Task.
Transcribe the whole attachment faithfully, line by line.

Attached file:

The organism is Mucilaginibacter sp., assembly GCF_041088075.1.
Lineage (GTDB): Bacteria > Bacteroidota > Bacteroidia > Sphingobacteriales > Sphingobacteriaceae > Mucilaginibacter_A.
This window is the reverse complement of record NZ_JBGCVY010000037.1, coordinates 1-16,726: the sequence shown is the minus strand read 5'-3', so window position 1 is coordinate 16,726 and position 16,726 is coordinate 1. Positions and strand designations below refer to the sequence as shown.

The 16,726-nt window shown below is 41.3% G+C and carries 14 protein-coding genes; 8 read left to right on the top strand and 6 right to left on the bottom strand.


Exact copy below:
The organism is Mucilaginibacter sp., assembly GCF_041088075.1.
Lineage (GTDB): Bacteria > Bacteroidota > Bacteroidia > Sphingobacteriales > Sphingobacteriaceae > Mucilaginibacter_A.
This window is the reverse complement of record NZ_JBGCVY010000037.1, coordinates 1-16,726: the sequence shown is the minus strand read 5'-3', so window position 1 is coordinate 16,726 and position 16,726 is coordinate 1. Positions and strand designations below refer to the sequence as shown.

The 16,726-nt window shown below is 41.3% G+C and carries 14 protein-coding genes; 8 read left to right on the top strand and 6 right to left on the bottom strand.